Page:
Is a Social Media Background Check Being Used for Jury Selection Ethical?
Social media background check? What? So in 2010, the ABA Journal reported that lawyers admitted to using the Internet to ferret out information about potential jurors.
And essentially what happens: in some instances, while reading off the names of the members of a jury pool, a lawyer or paralegal Googles them. Sometimes the names are released the night before (at least, in Los Angeles County they can be), but it can also happen where lawyers only learn who would potentially sit on a jury on the day of selection.
State By State Differences
While state courts allow lawyers to bring laptops into courtrooms, Googling the jury panel isn’t what they have in mind, says Paula Hannaford-Agor, who directs the Center for Jury Studies at the National Center for State Courts.
However, preventing counsel from checking potential jurors’ backgrounds online might pose a Constitutional question and may very well violate the First Amendment. Though the law remains fluid in this area, with no decisions or tests yet.
With all of the above said, I don’t know where I fall on the spectrum. Preventing Googling doesn’t just seem like a First Amendment issue – it also seems to exist as more of a common sense one. Because with the invention of the telephone, when a lawyer suddenly could learn more about jurors (and far more quickly than sending letters or asking a messenger to run somewhere or another), was that ever questioned?
And did it bother the jurors? Or did they perhaps not know about it? Or, maybe even if they did know, were they still so dazzled and flattered by the use of the brand-new technology? Did it make them not care, or see any implications?
And then we have the other end of things. Do I really want to be Googled if I’m in a jury pool? Welllll, lawyers look for every other possible advantage and nugget of information. So what would lead me to believe that they wouldn’t look there as well? If I exist as a somewhat sophisticated potential juror (and I’ve practiced law fer cryin’ out loud), I know that. And in particular in an expensive or high stakes (read: death row) case, both sides will look for every possible angle.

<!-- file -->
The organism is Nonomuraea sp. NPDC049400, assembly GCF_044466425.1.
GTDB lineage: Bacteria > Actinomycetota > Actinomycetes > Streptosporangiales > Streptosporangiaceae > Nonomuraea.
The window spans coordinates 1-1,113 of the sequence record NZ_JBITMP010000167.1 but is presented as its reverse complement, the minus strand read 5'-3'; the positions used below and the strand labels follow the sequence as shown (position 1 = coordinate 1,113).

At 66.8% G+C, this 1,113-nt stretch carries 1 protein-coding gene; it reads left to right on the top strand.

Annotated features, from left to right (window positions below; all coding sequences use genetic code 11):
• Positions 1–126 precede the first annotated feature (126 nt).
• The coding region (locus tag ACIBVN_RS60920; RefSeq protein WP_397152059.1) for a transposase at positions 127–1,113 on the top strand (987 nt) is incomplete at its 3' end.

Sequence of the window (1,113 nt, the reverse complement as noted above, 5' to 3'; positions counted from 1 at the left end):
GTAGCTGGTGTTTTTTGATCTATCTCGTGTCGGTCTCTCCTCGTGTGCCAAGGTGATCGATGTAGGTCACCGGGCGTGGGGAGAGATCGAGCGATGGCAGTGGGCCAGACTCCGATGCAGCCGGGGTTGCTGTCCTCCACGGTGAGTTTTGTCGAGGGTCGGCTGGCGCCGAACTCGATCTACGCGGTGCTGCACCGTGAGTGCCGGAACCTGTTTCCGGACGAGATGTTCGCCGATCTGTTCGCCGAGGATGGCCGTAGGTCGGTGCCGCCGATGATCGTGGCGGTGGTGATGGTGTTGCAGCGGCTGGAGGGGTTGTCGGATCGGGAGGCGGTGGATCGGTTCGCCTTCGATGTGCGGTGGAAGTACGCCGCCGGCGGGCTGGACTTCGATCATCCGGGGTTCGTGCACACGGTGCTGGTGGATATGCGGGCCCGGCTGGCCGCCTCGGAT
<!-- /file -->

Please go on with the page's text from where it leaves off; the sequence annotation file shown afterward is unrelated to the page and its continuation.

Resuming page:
They scrutinize my bumper stickers. And my dress. My hair. Whether I’m wearing nail polish. My voter registration records. My work product, is available. Because they look at anything and everything.
Plus, as an avid Facebook and Twitter (and LinkedIn, and SparkPeople) user, I well understand the openness of my online life. And, for me, particularly after losing a boatload of weight, I feel it’s important to be open about a lot of things. Perhaps I overshare. No, wait, I definitely overshare. I know my life is open and there are all sorts of cracks in the armor.
Yet at the same time I, like many other people, feel there’s still a place to put on the brakes. Somewhere in there, there are vestiges of privacy. However, are they still available to me if I end up in a jury pool?
However, I’m not in a jury pool under my own volition. Hence I believe that, even as I share yet another “before” photo or mention that I’m turning a particular age or whatever, that I can throw up a wall.
Can’t I? Even a little bit?
Your Thoughts on a Social Media Background Check?
I’m curious as to what others think. Is this a squishy, I-want-to-be-left-alone area, or should we all just get over it? Is it the crest of a slippery slope? Would it would erode privacy even more? Or did I get all hot and bothered over nothing?
Gentle reader, what do you think?